Moscow attack: Handiwork of ‘shoot and scoot’ terrorists?

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Moscow: Russia witnessed its most horrific terror attack in 20 years when four terrorists gunned down 139 revellers at the Crocus City Hall in Moscow on March 22.

Indians who saw the horrific visuals coming out of the attack were instantly reminded of the November 26, 2008 attacks on Mumbai.

There are several parallels between Mumbai and Moscow. The cold-blooded killing of hundreds of innocent civilians, using guns, knives, and arson, to create a bigger spectacle, for one.

Mumbai 26/11 was the work of the Pakistani deep state. But who was behind the Moscow 26/11-style attacks? More importantly, is this new pattern of terrorism – where it’s an outsourced hit, and terrorists are promised money – a threat that Russia should be aware of?

New tactics

In the Mumbai attacks, the terrorists had come to fight to their deaths and were promised paradise in their afterlife. This, however, doesn’t seem to be the case in the Moscow attacks. Tajikistan nationals were hired to kill. Could there be terror cells among the workers from the ‘-stans’ in Russia?

“There is no pattern in this attack. This is opposite to the modus operandi of the Islamic State (ISIS). The ISIS terrorists usually come to die, not to escape. But here, based on what the Russian media is saying, the attackers got payment (between 500-1 million rubles) and they tried to escape towards Ukraine. That’s quite unusual.” says Dr Grigorij Serscikov, an anti-terror expert while talking to News9 Plus Editor Sandeep Unnithan on the News9 Plus Show.

“If you look at recent massive terrorist attacks by ISIS in Iran at the beginning of this year, the two terrorists had blown themselves up in a crowd, commemorating the death of Qasem Soleimani. They died while killing hundreds of people,” he adds.

“This is a clear ISIS modus operandi. But in Russia, the entire attack took only 13 minutes. After attacking, the terrorists escaped the Crocus Centre. Again, this is unusual – short time, killing as much as possible, and escaping. I can’t say with certainty that in the future these type of attacks will take place but it’s indeed an outlier in the modus operandi,” Dr Serscikov notes.

Today, the ‘shoot and scoot’ terrorists are doing it for money, rather than the ‘afterlife’. Will this be the new tactic terrorists will now adopt? “It’s terrorism nevertheless. We must focus on that,” says Ambassador Anil Trigunayat.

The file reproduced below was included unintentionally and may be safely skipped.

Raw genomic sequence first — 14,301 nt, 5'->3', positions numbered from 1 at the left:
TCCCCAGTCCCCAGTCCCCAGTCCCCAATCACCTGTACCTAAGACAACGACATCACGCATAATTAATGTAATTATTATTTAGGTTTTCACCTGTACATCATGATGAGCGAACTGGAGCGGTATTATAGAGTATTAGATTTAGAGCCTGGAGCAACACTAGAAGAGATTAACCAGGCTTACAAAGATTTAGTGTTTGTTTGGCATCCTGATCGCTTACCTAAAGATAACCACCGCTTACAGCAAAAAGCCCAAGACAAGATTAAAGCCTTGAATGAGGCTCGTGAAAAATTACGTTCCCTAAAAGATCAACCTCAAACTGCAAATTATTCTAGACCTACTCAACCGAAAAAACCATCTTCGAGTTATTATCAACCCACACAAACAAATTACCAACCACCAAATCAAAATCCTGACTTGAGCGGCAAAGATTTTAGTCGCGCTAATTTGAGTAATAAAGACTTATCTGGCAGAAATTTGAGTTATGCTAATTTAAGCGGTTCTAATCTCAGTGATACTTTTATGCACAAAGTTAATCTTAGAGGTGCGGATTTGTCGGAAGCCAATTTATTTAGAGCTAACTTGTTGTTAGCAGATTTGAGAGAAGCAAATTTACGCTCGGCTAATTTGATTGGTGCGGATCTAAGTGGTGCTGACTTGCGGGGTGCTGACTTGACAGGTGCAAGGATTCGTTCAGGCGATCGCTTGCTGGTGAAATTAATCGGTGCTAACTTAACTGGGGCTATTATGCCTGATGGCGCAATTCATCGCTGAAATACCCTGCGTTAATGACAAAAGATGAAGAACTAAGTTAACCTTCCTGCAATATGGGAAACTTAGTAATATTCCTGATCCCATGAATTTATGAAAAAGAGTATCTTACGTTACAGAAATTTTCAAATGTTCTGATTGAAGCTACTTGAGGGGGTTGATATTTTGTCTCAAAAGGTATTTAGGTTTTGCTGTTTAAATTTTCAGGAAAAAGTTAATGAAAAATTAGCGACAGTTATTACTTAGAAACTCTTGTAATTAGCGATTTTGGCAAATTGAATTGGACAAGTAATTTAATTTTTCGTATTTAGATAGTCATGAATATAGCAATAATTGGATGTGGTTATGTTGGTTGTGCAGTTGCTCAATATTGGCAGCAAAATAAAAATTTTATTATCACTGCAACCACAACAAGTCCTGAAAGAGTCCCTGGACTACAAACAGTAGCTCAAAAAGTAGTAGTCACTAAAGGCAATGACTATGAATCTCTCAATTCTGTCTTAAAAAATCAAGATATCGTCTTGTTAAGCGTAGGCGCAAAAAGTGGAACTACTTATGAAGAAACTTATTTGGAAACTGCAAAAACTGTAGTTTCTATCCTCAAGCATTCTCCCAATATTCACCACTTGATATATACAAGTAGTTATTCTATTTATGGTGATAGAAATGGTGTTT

Worrying trend?

ISIL’s Afghanistan arm — also known as the Islamic State in Khorasan Province, ISKP (ISIS-K) – has claimed responsibility for the Moscow attack. The United States has said that its intelligence suggests the claim is accurate.

“President Vladimir Putin said that the attack was perpetrated by Islamic terrorists but who was really behind this attack? Who paid for it? This still needs to be investigated. So far, all we know is that the attackers were Tajikistan nationals,” Dr Serscikov says.

A massive terror attack is quickly templatised and adopted by other terror groups. Mumbai 26/11 was templated and used in other attacks like the West Shopping Mall attack in Kenya in 2013 and the Paris attack in 2015.

Unlike the religiously brainwashed jihadi terrorists, attackers in Moscow were driven by promises of wealth. Is this a new template for terror attacks? “We should worry about terrorism per se. Unfortunately, what we see is that there is no serious effort to fight this global menace. Just when we thought that the ISIS is confined to history, we see the group live and kicking,” says Amb. Anil Trigunayat, former Deputy Chief of Mission in Moscow, Russia, and former Diplomat.

There is one thing in common between Mumbai 26/11 and the Moscow attack though. “There was prior and credible intelligence. Trust deficit, however, led to both countries paying a hefty price. We had prior intelligence about the Mumbai attacks. Similarly, the Americans had shared prior intel on these attacks with Russia. But because of the trust deficit, it became difficult for the security agencies to take the intel to logical conclusions,” Amb Trigunayat adds.

“Now, the world needs to gear up. We cannot just sit in silos and think ‘my terrorists vs your terrorists,” he warns.

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